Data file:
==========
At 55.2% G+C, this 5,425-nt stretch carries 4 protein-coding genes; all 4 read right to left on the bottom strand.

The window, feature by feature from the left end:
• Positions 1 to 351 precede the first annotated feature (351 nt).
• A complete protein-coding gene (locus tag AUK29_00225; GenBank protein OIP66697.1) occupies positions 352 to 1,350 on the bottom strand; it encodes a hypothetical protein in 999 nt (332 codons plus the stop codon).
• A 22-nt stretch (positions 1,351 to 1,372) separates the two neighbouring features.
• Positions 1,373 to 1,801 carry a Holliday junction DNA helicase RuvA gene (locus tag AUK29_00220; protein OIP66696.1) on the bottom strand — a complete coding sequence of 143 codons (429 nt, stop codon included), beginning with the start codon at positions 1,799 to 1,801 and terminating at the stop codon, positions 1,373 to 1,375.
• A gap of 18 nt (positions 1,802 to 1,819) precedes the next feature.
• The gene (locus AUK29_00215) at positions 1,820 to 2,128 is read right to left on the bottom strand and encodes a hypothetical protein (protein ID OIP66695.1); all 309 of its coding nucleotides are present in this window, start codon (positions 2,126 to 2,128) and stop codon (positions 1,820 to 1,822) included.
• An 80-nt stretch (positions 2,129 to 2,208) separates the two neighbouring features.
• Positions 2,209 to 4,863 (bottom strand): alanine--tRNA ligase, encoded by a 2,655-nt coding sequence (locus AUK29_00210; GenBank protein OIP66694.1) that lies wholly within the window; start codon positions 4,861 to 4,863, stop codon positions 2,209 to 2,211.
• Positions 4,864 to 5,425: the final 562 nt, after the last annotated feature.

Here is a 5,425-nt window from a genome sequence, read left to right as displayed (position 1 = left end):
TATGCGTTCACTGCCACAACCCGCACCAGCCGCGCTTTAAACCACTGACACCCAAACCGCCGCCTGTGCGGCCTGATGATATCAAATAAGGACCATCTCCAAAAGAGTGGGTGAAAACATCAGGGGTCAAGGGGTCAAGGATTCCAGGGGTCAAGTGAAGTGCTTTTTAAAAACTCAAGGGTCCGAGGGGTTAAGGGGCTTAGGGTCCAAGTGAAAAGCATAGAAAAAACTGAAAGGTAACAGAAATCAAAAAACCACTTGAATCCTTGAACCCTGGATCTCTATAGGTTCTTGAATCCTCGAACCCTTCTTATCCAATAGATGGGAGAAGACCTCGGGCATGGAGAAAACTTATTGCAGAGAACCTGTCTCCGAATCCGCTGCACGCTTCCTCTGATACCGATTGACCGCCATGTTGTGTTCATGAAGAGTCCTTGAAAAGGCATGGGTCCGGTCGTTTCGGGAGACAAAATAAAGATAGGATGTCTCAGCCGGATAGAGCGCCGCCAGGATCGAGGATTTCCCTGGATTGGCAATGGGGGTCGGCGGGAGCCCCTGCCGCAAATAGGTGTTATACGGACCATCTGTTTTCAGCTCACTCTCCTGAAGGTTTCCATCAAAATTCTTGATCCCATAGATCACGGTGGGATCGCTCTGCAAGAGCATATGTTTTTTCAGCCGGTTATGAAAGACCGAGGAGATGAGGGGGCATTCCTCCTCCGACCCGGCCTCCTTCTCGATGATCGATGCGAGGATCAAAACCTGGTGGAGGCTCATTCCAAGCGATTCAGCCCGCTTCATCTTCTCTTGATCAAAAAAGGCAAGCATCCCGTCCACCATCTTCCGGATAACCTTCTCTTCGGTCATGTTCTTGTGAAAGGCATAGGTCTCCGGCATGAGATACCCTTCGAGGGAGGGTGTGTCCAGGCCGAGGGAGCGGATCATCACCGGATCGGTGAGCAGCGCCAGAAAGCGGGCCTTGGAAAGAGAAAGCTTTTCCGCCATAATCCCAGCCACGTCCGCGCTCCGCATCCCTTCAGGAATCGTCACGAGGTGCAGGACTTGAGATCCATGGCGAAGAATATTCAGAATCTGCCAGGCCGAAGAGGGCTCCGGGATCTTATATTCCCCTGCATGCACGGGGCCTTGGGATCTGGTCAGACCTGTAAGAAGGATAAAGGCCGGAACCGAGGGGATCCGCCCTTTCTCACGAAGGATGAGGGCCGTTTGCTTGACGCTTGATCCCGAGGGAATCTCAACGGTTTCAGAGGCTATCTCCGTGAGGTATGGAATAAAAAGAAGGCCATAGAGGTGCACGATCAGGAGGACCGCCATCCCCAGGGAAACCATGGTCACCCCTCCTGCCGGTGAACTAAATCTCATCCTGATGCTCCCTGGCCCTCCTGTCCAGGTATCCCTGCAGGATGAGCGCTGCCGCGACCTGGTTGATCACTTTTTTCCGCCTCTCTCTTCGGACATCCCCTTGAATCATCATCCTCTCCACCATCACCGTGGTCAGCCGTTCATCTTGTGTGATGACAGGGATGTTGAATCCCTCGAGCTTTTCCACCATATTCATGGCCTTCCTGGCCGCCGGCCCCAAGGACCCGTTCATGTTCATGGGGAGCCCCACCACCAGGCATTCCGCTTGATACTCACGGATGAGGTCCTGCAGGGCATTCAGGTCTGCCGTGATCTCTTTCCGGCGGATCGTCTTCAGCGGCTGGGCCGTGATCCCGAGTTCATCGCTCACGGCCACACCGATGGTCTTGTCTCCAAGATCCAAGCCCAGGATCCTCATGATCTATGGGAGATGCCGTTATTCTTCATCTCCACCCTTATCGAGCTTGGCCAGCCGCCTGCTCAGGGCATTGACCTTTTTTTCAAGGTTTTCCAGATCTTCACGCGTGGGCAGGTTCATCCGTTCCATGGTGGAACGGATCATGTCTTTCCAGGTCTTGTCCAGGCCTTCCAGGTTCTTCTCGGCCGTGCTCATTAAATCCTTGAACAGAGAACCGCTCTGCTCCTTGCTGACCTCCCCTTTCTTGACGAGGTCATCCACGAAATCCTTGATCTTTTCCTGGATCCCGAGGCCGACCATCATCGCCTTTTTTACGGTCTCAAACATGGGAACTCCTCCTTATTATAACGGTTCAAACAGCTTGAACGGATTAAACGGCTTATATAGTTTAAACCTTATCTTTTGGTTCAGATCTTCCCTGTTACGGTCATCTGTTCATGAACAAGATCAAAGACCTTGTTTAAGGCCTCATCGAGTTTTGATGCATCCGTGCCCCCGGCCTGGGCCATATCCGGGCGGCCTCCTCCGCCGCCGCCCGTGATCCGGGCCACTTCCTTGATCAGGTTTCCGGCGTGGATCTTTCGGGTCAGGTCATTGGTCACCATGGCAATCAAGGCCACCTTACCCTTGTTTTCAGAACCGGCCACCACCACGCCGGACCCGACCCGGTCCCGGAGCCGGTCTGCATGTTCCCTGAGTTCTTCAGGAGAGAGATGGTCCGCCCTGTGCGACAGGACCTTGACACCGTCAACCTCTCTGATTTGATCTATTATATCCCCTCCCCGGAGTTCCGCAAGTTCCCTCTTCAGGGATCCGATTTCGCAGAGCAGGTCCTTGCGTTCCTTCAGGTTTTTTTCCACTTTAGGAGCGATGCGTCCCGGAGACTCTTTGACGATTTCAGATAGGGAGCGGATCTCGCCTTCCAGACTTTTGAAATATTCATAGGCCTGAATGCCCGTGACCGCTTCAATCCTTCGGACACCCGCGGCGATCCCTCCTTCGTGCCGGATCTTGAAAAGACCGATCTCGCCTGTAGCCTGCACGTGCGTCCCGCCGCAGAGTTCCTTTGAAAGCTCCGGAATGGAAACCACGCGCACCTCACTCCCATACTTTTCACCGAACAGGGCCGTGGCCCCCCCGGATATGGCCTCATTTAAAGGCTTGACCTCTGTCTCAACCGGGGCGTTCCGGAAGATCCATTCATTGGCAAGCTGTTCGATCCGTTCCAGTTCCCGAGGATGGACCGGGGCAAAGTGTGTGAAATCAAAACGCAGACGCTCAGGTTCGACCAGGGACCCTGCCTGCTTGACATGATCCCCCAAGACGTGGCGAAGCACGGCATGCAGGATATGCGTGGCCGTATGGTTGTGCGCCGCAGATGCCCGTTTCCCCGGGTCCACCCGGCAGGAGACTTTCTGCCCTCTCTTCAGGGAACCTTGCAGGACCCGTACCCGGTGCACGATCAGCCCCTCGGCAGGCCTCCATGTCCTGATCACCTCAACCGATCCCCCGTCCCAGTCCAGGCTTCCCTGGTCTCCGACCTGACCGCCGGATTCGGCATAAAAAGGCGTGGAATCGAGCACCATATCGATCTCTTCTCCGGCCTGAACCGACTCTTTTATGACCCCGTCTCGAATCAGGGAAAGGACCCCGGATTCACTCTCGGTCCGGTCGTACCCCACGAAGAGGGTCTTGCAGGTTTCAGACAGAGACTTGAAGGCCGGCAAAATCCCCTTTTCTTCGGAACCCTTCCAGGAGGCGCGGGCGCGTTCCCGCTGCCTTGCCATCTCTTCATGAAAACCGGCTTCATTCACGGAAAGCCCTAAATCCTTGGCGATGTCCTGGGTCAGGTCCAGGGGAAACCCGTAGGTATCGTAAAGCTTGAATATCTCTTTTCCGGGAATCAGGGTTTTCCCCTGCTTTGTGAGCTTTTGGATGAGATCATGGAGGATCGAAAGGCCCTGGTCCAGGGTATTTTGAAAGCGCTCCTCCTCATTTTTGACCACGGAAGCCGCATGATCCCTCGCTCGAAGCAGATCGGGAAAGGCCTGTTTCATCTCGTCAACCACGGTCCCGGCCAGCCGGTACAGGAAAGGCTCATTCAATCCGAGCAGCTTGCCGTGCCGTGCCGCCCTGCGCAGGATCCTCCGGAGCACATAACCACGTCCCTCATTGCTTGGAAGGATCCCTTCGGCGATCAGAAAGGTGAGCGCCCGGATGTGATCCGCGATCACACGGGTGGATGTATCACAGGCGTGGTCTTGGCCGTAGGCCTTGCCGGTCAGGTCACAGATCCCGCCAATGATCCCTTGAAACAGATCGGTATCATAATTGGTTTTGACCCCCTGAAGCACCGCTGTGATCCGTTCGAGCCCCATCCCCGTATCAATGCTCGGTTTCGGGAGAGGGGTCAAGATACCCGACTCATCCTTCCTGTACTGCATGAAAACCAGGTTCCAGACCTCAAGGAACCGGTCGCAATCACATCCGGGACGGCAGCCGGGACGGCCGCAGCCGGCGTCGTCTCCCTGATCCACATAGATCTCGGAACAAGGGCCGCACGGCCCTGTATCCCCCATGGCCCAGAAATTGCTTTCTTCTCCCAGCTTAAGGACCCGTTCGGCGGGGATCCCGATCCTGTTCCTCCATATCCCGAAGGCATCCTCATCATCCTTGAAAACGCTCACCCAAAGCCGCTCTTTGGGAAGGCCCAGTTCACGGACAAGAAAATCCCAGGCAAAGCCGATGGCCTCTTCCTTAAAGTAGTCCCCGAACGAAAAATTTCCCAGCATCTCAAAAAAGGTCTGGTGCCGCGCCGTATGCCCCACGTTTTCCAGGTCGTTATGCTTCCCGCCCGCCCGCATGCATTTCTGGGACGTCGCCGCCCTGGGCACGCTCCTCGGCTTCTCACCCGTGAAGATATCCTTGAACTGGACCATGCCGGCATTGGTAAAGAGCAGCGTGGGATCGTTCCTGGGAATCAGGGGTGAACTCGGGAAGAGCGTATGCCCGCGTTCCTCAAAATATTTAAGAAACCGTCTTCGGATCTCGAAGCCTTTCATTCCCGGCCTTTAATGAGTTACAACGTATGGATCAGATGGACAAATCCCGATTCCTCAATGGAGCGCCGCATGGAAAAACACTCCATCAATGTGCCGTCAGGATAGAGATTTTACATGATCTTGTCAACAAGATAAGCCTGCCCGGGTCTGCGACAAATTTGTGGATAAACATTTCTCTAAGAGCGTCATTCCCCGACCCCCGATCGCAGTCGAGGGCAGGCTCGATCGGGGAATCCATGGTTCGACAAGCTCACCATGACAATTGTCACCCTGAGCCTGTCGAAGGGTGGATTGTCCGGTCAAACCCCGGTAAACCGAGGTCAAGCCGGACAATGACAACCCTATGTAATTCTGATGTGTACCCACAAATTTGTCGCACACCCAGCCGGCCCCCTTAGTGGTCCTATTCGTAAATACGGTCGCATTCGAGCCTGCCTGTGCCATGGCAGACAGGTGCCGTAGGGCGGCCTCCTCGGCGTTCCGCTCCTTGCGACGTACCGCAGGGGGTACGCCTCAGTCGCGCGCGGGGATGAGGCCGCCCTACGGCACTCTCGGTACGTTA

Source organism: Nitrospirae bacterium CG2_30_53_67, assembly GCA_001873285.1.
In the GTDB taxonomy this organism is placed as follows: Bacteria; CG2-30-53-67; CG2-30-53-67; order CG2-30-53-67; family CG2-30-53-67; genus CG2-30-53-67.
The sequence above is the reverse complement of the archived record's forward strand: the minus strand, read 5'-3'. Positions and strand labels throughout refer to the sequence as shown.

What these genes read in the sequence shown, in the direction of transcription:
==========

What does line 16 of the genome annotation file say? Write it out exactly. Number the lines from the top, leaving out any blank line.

The sequence above is the reverse complement of the archived record's forward strand: the minus strand, read 5'-3'. Positions and strand labels throughout refer to the sequence as shown.